But you are correct, a 240 volt light in a home is not allowed.
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Old 03-08-2015, 03:52 PM   #22
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To start with it would be a code violation since both hot conductirs of the 240 volt circuit must be disconnected. Other than that the timer does not appear to be listed for the purpose making it another code violation.

Then your mwbc system is also a code violation. You cannot use half of a 240 volt circuit plus a neutral to create a 240 volt circuit for this purpose.
The information you found for the timer is not the actual listing or labeling. Keep looking on the Intermatic site and you'll find the label on the device. It's labeled as a 240V 40A double pole switch, also with HP ratings. There is no restriction on how you choose to use those two poles. Running separate circuits through different poles of a switch is pretty commonly done and not against code. Only "disconnects" need to interrupt both hot conductors of a 240V circuit, not an operating control switch like this.

I'm not clear on why the MWBC would necessarily always be a code violation. Mixed 120/240V circuits are used all the time. The only issue here is that the OCPD must be appropriate for both the 120V and 240V devices. As long as that works out, I'm not sure what code provision would be violated.
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Old 03-08-2015, 04:21 PM   #23
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Quote:
mpoulton;1814297]The information you found for the timer is not the actual listing or labeling. Keep looking on the Intermatic site and you'll find the label on the device. It's labeled as a 240V 40A double pole switch, also with HP ratings. There is no restriction on how you choose to use those two poles. Running separate circuits through different poles of a switch is pretty commonly done and not against code. Only "disconnects" need to interrupt both hot conductors of a 240V circuit, not an operating control switch like this.
that is why I said a call to Intermatic may clear things up.

but I will still stick with the concern of the timer being considered to be a disconnect. I suspect an inspector may agree with me on this.

any inspectors in the house?

but as we have found, 240 volt lighting circuits in a house are quite limited so in reality, it may be a moot point anyway.


Quote:
I'm not clear on why the MWBC would necessarily always be a code violation. Mixed 120/240V circuits are used all the time. The only issue here is that the OCPD must be appropriate for both the 120V and 240V devices. As long as that works out, I'm not sure what code provision would be violated
because code says it is, but there is an exception that would allow it if complied with. That exception was never mentioned and without that mention, it is a violation of the code so, my position is; as written, it would be a violation.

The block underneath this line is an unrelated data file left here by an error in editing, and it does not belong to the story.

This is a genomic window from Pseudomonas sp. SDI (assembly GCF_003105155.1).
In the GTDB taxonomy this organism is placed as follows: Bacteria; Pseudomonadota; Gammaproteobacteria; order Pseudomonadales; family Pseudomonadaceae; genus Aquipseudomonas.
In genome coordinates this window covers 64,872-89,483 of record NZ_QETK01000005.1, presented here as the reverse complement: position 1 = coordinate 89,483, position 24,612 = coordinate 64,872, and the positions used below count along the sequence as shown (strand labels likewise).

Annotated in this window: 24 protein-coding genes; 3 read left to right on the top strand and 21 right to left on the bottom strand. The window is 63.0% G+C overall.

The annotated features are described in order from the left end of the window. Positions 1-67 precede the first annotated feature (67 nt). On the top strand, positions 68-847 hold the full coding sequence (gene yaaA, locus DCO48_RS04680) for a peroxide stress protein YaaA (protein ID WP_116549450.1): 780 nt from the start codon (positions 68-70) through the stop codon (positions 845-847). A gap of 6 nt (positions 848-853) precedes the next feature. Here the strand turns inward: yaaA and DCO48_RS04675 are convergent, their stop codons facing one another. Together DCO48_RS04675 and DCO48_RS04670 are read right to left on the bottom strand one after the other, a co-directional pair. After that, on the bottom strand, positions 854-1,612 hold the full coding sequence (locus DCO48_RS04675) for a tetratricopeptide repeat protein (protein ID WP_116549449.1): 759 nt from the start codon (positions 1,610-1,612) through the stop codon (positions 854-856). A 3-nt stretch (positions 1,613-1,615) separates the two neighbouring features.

210.4(C)

line to neutral loads. Multiwire branch circuits shall supply only line to neutral loads.

exception 2 would allow it if all ungrounded conductors of the MWBC are opened simultaneously by the BC OCPD

of course 210.4(B) does require that each multiwire branch circuit shall be provided with a means that will simultaneously disconnect all ungrounded conductors at the point where the branch circuit orginates (new addition in 2008 code)

so it shouldn't be a problem as well as the fact a 240 volt circuit is required to have a common trip breaker, but simply dealing with what the code has provided me.

and of course the circuit ampacity must be limited to a 20 amp rating so, depending on what the OP intends on doing, there may not be enough capacity if sharing the 240 circuit with the 2- 120 volt circuits (with one exception possible but that would require ALL lights attached to a circuit in excess of 20 amps to fulfill the requirements of 210.21.
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Old 03-08-2015, 10:39 PM   #24
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so it shouldn't be a problem as well as the fact a 240 volt circuit is required to have a common trip breaker, but simply dealing with what the code has provided me.

This might help. IF the breaker has both manual and internal common trip it can handle a circuit with both line to line and line to neutral loads.

Also if the timer is going to disconnect a circuit with both line-line and line to neutral loads I would break both because the 240 volt load will back feed the other phase into the 120 volt loads. So half the 120 volt stuff will be in series with the 240volt equipment. Now, if you are breaking a straight 240 volt load only one leg needs to be switched.
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Old 03-09-2015, 07:46 AM   #25
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I just noticed that the OP asked his question on 3/7/15 at 5:16 PM and last signed in the same evening at 10:09 PM. This was hid first and only post. He saw only 1 post (from NAP) that said he could not do what he wanted to do. He has seen none of the rest of the discussion. Hopefully some else will get some information from this discussion.
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Old 03-09-2015, 08:44 AM   #26
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I know I will. Anytime a question makes me break out the code book I learn i don't know everything but I do remember where to get the answers though.